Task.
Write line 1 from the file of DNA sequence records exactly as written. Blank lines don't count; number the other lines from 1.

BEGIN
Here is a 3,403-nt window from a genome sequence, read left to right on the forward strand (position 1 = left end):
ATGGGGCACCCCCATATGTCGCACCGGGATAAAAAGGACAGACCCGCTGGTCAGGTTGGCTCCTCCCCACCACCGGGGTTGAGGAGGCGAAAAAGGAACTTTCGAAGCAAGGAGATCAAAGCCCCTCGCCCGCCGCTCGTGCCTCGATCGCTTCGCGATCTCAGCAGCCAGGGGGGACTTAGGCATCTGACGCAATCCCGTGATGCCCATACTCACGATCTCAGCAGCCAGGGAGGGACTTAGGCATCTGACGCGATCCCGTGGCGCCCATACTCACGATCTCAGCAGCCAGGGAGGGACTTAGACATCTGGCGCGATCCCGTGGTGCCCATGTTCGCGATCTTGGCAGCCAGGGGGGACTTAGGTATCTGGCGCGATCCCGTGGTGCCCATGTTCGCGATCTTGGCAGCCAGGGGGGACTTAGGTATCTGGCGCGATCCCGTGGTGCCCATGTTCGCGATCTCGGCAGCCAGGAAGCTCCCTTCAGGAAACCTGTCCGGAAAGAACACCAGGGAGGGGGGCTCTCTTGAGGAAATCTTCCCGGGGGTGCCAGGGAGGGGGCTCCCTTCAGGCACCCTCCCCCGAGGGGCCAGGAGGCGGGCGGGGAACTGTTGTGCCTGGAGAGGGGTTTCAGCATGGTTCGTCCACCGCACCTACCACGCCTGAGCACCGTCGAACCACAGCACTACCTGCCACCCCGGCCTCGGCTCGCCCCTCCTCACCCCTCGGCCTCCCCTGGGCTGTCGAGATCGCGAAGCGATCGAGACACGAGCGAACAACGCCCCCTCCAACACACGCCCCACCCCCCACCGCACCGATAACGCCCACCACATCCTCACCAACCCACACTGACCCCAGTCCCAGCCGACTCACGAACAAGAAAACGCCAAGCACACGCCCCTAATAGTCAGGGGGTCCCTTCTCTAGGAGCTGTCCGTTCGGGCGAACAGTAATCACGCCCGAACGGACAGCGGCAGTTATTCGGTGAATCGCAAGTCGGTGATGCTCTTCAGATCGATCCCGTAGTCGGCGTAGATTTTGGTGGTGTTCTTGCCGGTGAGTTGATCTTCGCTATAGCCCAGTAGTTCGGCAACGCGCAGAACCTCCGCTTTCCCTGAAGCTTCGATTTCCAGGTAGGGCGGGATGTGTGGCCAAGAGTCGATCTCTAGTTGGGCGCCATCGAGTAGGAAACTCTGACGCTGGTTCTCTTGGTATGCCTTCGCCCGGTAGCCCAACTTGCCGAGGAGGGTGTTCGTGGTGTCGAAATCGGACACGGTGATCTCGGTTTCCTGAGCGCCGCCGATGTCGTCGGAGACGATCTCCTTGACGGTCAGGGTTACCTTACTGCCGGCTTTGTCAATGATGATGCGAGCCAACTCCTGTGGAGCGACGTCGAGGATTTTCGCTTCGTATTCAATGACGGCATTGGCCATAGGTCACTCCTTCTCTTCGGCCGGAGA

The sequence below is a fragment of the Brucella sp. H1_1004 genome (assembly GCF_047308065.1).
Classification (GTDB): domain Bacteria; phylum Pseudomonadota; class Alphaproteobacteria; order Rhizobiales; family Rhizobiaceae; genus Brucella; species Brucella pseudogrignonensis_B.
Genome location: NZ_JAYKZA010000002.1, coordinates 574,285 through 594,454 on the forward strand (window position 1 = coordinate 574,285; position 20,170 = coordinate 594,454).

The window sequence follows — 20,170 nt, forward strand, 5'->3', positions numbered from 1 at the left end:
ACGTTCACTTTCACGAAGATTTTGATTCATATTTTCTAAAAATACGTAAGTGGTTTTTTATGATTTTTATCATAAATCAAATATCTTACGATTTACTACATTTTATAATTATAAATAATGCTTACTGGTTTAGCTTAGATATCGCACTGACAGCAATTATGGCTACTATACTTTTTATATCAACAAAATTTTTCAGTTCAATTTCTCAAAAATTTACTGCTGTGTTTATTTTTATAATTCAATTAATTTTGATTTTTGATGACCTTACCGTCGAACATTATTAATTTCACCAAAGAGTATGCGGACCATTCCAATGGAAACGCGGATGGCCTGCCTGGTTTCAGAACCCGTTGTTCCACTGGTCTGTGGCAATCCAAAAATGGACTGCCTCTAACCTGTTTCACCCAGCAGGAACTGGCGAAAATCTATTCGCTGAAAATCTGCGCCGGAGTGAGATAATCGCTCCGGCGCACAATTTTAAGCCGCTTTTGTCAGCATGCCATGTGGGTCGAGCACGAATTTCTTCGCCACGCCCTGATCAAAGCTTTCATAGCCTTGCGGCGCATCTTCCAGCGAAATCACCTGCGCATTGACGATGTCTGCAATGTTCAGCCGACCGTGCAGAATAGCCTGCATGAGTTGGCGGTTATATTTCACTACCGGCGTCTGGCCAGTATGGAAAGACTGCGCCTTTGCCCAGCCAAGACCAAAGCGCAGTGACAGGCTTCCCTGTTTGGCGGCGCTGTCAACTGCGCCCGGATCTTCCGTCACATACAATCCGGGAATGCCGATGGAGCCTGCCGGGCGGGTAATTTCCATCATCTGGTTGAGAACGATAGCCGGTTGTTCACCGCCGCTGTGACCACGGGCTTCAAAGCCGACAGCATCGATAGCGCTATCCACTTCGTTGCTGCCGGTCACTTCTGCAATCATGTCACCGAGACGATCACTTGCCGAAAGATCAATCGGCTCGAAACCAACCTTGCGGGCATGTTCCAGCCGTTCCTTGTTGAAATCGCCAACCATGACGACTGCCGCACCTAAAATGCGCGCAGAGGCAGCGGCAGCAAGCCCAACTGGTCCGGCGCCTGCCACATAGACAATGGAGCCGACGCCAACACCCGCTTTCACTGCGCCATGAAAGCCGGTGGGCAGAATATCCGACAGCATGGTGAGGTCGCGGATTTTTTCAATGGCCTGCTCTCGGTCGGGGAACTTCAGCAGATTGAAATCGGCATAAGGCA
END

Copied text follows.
Here is a 3,403-nt window from a genome sequence, read left to right on the forward strand (position 1 = left end):